Nuremberg was really lovely and quite a charming surprise!
To tell you the truth, we only planned to visit it as we heard it had the most famous of the Christmas markets in Germany. The only other things I really knew about Nuremberg was its past during the Nazi regime, how badly it was bombed and the Nuremberg trials that followed WWII, so I honestly wasn’t expecting to find it as pretty as we did. But it was actually such a charming, energetic city and we really loved our time here.
Firstly, Nuremberg was seen by the Nazis as the ‘most German of German cities’ due to its rich Imperial and Germanic history and because of this, it was turned into the most important city for Nazi rallies and propaganda campaigns. Every September, huge week long rallies and parades were held here at the enormous Nazi Party Rally Grounds, which were built purely for these, with even more elaborate plans to expand that were never realised.
These Nazi Party Rally Grounds have been turned into the Documentation Museum now, which was fantastic. We spent about 4 hours here exploring. It focuses mostly on the causes, context and consequences of the Nazi reign and the fanatical propaganda and methods used on the people of Germany and then of course, the disastrous consequence that was the result.
Due to these significant events occurring in Nuremberg during WWII, it was decided that it would be the site of the trials 0f significant Nazi members – the main war criminals. This was the first international trial of war criminals and was held in Courtroom 600, which we also visited. This museum presented the process that was undertaken by the Allies after the war, during the trials and the consequences of them. It was interesting to also see how the international community has developed since then with its treatment of war criminals.
Since then, Nuremberg has completely changed, with a focus now on human rights activities. One of these is the Way of the Human Rights, 27 huge round pillars line the walkway. On each pillar is an engraving of one article of the Universal Declaration of Human Rights in German and then in another language. A lovely reminder of how far the city has come since WWII.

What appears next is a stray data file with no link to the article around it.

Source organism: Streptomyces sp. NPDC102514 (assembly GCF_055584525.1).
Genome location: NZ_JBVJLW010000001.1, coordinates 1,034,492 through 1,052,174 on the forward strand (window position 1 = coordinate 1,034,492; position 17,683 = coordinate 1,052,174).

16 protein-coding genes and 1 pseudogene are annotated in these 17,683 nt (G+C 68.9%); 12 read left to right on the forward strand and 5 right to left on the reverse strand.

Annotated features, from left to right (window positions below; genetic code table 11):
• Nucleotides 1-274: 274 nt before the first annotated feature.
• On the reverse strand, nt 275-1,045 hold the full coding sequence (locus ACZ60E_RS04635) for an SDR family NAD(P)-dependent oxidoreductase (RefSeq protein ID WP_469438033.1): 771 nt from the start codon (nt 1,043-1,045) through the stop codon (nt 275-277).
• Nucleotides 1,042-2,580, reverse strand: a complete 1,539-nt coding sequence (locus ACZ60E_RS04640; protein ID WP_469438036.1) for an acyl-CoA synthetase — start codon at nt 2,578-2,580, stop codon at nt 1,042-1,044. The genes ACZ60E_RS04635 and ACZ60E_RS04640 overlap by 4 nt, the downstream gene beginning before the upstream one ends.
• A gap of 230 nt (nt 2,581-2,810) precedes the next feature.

Nuremberg was badly bombed during WWII, but has been rebuilt like it was before. It has the most beautiful medieval style areas that were so lovely to wander through. It also has the Craftsman Courtyard which is a charming area filled with little shops of all sorts of craft work. Some standouts were the stained glass maker and blacksmith!
We also explored Nuremberg’s Castle which we really enjoyed. It was really interesting to wander through and learn about the power and importance of the Holy Roman Empire and its role in Bavaria and the city of Nuremberg. We climbed the tower (of course) and it was really cool because as well as having a fantastic view over the current town of Nuremberg, it also had photographs showing how Nuremberg looked before the war and what it looked like immediately after.
The Christmas Markets were incredible, we could easily see why so many people visit them each year! We had so much fun exploring them. The Christmas Markets in Nuremberg were much more traditional than the ones we had visited in Berlin but were still really lovely to wander through. We really enjoyed them. Though one very strange decoration was these Prune Men that were men and women made from dried prunes, figs and raisins and dressed up in costumes…a little odd!
We loved how you would come across little Christmas Markets all over the place, they just seemed to pop up everywhere! The main one is right in front of a beautiful church and is huge!
Nuremberg ended up being a really charming place that we loved exploring and it was a complete surprise how much we enjoyed it.
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